In an era of bygone anachronisms and steam-powered ambulatory engines, a sharp-witted street thief with a heart of semi-precious metal must match wits with a cryptic cryptozoologist, an amoral assassin, a masked menace, and a secret plot to bring the city she loves to its knees.
Arcadia Snips and the Steamwork Consortium is both a cautionary tale against reckless mathematics and an accurate historical account all rolled up into one. In fact, the story is so accurate that you might consider it more a history lecture than an illustrated novel.
"Dear Madame," the letter read. "Although we remain appreciative of your continued attempts to bring a feminine touch to the world of aeronautics, the Royal Society of Aviation regrets to inform you that your design shall fly only once swine have taken to the skies."
The letter was framed and mounted on the dining room wall.
The room had become a workshop. An exquisitely crafted flame maple table that had once been its centerpiece was now pressed against the far wall, its rich and vibrant texture smothered beneath greased tools and blueprints pinned under various bits of silver cutlery. Nuts and bolts were organized by size and dumped into teacups along the table; at its edge sat a battered mechanics book smudged with oiled fingerprints.
The woman who studied the book was fiercely handsome, possessing the allure of an ominous storm. Her dark, thick eyebrows grated against each other like cogs in some vast and terrible engine, trembling beneath the pressure of her thought. A pair of aviator goggles dangled just below her delicate jaw and over her pale throat. It added to the contradictions of her appearance—the grease stains upon her fine evening gown, the grime beneath her well-trimmed nails, and the sweat above her elegant brow.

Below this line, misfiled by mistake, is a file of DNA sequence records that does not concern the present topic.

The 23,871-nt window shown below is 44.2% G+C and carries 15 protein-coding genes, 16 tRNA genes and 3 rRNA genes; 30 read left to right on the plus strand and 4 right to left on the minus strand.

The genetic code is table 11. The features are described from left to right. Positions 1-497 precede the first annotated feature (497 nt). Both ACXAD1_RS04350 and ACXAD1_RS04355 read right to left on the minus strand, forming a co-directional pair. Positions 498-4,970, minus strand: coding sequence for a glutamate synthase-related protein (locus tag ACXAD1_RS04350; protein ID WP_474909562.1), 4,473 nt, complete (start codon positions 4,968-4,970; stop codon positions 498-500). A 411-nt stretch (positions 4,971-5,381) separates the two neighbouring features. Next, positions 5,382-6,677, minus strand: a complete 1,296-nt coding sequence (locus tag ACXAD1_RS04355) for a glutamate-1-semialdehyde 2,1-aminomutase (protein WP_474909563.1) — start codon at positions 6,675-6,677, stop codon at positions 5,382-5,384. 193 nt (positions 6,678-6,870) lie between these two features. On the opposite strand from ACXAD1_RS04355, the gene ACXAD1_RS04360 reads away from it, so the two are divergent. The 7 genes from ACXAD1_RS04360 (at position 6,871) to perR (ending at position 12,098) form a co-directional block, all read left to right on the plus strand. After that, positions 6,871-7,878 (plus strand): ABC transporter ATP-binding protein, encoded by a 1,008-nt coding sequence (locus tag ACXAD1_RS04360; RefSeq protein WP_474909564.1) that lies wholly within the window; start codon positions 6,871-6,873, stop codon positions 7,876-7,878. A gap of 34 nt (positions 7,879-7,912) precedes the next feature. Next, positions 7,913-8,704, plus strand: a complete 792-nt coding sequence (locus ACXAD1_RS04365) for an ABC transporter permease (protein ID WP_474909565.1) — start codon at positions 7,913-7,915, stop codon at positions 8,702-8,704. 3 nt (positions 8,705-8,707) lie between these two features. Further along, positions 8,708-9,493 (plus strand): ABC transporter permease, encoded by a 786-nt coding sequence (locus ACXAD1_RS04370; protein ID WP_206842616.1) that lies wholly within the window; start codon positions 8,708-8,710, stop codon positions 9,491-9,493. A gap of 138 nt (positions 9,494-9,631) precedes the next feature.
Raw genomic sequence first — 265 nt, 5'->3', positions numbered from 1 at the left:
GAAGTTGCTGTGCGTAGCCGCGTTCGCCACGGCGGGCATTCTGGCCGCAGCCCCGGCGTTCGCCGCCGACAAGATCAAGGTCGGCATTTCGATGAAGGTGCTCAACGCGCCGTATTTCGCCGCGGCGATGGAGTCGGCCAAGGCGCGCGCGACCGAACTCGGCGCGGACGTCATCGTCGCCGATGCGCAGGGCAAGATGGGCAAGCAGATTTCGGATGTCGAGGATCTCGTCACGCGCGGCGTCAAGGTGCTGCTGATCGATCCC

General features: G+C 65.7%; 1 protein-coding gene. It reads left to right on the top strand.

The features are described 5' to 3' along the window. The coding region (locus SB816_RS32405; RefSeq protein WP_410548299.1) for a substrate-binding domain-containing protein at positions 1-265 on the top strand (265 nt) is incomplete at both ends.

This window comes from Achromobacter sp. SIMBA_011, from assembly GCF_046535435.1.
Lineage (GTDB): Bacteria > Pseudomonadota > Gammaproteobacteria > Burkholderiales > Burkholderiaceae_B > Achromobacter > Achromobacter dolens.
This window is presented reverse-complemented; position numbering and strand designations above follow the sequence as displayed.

Abigail Parsley drew her attention away from the tome and turned to the contraption that occupied the middle of her dining room. Its main body was a canoe, with a chair fastened down inside it; a complex knot of ropes, pulleys, levers, and beams connected it to an immense woolen sack that draped over its side and across the floor. Though the machine had been built from spare parts and plundered ideas, its overall design remained her own. She knew every inch of it - every screw, every fastener, and every fold.
She took her seat in the cradle of her invention and pulled the goggles up over her eyes. She now found herself facing the letter that had spurred her to action; taking in a slow breath, she read the last line to herself:
Your design shall fly only once swine have taken to the "Very well," she said, and then she turned the machine on.
The frame shuddered. Valves hissed. Wood creaked and sheepskin bags groaned.
"Soar," Abigail whispered.
The woollen sack was soon flushed with gases, rising up over her in a cigar-shaped lump. As it grew bloated and buoyant, Abigail was struck by a peculiar dizziness; the vessel was gradually leaving the earth, its skids sliding across the tiled floor. It bobbed, sluggishly rising toward the dining room's open glass portal.
Abigail held the controls steady. The edge of the vessel's balloon came precariously close to the opening's squared edges - she instinctively held her breath as she felt a metal corner scrape across the bag, denting the fabric. But in only a moment, the airship had cleared the gap and floated out into the brisk day's air.